Review: Those Who Remain

Horror games live or die on either their story or the ability to set and keep a spooky atmosphere to keep the player on their toes. Those Who Remain tries both and somewhat succeeds but fails to keep your attention.

Playing as Edward, a family man who has risked ruining his life with an affair and who sets out to end it to save his marriage, you’ll find yourself in a sleepy town full of night terrors that lurk in the darkness. Developer Camel 101 have done well to create an atmosphere of dread from the offset, with shadowy figures standing watch and ready to move toward you as the lights go out. Using light as your main tool, you’ll need to solve environmental puzzles to keep the lights on and keep those horrors at bay.

Adding to this light and dark game mechanic, there is a strange parallel world which springs up from lit doorways, a universe which initially feels similar to the upside-down from Stranger Things but which helps to solve some of the puzzles back in the real world. These often become fetch quests or ‘find the switch in one world that will do something in the other’ mechanics and sadly become over-used before you get half way through the game.

Half walking simulator and half puzzle game with a few elements of running for dear life (you have no weapons or defence other than being near a light source), the game often relies on what could be around the corner then sometimes fails at what actually is. The half-seen creatures are always more scary than the ‘boss’ style ones you do get to meet who are, more often than not, a little too over-the-top.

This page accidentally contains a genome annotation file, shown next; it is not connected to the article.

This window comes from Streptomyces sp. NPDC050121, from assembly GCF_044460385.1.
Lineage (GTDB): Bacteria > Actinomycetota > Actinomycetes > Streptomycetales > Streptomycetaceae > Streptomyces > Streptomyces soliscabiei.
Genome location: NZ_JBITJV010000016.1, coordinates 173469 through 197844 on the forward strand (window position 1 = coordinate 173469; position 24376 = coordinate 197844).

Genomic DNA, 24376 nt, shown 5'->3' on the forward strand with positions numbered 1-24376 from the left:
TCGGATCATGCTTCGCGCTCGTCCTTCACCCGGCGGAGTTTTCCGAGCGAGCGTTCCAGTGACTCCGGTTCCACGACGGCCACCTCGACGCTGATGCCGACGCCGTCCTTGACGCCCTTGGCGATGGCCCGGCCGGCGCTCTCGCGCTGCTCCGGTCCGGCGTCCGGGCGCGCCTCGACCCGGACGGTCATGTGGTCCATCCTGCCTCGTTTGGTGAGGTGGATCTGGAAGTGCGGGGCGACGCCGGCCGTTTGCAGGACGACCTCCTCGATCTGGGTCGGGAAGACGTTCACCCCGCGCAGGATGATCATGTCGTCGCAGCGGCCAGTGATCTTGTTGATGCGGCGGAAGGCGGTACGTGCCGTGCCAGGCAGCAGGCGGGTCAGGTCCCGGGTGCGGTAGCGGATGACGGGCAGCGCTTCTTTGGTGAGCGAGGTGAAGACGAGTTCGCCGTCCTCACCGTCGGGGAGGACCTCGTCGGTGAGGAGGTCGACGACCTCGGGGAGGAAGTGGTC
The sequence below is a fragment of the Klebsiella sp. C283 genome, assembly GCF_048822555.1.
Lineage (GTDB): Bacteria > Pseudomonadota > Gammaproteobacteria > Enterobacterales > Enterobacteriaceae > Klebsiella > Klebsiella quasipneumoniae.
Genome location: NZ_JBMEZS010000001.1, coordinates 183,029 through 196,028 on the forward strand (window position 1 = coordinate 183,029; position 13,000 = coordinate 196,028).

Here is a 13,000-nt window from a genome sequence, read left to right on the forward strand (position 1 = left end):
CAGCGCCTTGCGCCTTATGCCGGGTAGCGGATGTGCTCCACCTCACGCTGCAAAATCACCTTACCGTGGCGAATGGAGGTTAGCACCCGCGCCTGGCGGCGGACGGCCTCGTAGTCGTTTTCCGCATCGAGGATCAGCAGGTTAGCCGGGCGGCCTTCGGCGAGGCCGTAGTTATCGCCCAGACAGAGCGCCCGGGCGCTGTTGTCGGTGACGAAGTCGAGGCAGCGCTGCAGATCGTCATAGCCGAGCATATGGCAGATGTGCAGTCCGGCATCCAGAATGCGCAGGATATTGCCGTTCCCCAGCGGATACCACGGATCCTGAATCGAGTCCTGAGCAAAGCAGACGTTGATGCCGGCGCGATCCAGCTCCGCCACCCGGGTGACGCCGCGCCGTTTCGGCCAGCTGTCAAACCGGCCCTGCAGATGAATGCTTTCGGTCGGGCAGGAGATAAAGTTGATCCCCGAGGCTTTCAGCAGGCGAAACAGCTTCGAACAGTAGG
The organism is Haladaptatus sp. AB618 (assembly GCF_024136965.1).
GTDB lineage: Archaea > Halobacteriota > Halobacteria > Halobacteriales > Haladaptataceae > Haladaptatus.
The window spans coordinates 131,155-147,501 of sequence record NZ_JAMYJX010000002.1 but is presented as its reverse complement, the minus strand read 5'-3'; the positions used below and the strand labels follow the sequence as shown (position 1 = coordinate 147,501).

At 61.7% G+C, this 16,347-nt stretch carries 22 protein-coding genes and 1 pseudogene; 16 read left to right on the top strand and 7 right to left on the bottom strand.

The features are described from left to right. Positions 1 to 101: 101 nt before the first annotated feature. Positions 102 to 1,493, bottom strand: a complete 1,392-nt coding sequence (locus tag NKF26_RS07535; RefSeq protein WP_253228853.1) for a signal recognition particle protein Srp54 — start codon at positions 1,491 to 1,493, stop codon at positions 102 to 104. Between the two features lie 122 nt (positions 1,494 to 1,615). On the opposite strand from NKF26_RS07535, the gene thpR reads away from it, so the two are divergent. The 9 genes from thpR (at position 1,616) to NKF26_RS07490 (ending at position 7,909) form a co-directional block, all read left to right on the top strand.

Added to this, Edward’s attitude to these creatures seems a little blas√© for someone who is trying to escape a nightmare world. It feels as if he’s already given up, possibly from the guilt of the affair. His musings on those other victims he comes across who he can choose to save or leave to damnation is more interesting though for some reason it’s given very little in the way of explanation. I think this also underlines the main issue with Those Who Remain, there’s very little in the way of explanation going on anywhere. For the first half of the game this is fine, it feels like the developers are building a mystery; Why is Edward here? Why are there pictures of his family and why does he come across these other poor souls? By the end, though, you just want them all answered but the game rarely gives you any direct reason for these events even in any of its three endings.

There’s a really good atmosphere of dread and some interesting psychological elements at play in Those Who Remain but the fetch quests, apathy towards the story and out-of-place boss characters really harm what good has been done with the atmosphere. It’s frustrating, a game that feels it could be so much more, with a solid start and some great ideas behind it just fizzles away.

Those Who Remain




  • Interesting story and premise
  • Creepy atmosphere
  • Good use of light and dark mechanic


  • Fetch quests and and object hunting becomes tedious
  • Doesn't keep you engaged
  • Tails off too fast
  • Main character becomes too apathetic

Related posts

Leave a Comment